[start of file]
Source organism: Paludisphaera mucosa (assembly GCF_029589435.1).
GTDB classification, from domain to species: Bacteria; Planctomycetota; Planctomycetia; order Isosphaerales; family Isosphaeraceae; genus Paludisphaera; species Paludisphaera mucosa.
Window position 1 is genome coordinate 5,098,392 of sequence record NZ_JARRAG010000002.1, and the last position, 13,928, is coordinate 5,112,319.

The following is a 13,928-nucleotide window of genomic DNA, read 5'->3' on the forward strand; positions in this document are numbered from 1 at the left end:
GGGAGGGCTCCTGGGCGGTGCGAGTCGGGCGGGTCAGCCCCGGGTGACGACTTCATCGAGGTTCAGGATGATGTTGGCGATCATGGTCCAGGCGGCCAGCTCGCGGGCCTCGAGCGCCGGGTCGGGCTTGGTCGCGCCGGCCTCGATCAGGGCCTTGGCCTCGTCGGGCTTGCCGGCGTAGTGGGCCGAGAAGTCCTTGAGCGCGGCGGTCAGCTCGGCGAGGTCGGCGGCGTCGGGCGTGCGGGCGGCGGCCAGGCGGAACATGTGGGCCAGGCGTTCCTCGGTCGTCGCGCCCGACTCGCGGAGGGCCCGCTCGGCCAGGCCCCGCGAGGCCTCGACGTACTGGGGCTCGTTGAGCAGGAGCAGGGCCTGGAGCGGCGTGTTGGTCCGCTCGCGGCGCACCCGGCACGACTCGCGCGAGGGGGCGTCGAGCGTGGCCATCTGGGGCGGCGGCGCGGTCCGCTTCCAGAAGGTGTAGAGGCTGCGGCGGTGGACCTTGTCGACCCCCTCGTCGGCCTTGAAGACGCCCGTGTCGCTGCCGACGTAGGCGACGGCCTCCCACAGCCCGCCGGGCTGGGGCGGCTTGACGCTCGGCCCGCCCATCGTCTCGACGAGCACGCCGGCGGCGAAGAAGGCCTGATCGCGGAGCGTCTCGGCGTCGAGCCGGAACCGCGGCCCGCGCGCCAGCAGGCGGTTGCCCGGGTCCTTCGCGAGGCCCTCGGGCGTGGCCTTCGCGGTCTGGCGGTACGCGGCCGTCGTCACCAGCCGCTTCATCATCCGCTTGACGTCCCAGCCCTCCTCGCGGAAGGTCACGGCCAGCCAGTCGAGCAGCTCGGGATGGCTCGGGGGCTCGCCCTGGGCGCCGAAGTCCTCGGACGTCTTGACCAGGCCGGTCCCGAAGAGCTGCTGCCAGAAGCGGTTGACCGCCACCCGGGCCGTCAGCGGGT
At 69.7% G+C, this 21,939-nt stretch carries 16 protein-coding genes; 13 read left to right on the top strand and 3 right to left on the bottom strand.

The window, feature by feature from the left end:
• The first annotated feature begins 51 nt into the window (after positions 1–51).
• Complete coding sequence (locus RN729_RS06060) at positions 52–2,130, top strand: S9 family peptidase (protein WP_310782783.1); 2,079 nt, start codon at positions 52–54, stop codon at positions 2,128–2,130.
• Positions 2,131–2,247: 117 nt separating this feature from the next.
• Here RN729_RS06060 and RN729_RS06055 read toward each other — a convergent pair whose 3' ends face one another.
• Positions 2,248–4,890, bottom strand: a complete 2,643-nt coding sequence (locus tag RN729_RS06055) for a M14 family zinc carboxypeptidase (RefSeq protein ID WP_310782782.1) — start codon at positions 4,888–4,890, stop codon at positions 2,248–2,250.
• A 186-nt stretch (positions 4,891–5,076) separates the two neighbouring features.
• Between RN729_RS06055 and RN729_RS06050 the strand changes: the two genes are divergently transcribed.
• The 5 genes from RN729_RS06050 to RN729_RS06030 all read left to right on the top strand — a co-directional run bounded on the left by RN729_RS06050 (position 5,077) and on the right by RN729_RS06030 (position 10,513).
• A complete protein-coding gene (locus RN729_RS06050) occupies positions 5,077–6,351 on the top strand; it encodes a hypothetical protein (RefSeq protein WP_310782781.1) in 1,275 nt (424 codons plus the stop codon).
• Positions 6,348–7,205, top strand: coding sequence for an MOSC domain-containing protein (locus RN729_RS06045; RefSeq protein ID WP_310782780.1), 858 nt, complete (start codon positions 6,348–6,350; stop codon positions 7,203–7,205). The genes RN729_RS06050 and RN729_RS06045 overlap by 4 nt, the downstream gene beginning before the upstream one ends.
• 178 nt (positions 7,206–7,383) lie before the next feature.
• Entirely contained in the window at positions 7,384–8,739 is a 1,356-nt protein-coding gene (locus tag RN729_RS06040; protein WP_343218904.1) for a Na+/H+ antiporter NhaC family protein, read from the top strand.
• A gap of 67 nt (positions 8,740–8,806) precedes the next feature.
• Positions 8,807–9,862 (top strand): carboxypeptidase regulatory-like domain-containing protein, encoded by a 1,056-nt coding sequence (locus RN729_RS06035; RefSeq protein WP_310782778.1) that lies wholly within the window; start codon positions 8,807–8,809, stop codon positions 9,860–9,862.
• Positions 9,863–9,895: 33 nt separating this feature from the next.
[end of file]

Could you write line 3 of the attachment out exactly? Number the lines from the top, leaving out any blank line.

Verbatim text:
Window position 1 is genome coordinate 5,098,392 of sequence record NZ_JARRAG010000002.1, and the last position, 13,928, is coordinate 5,112,319.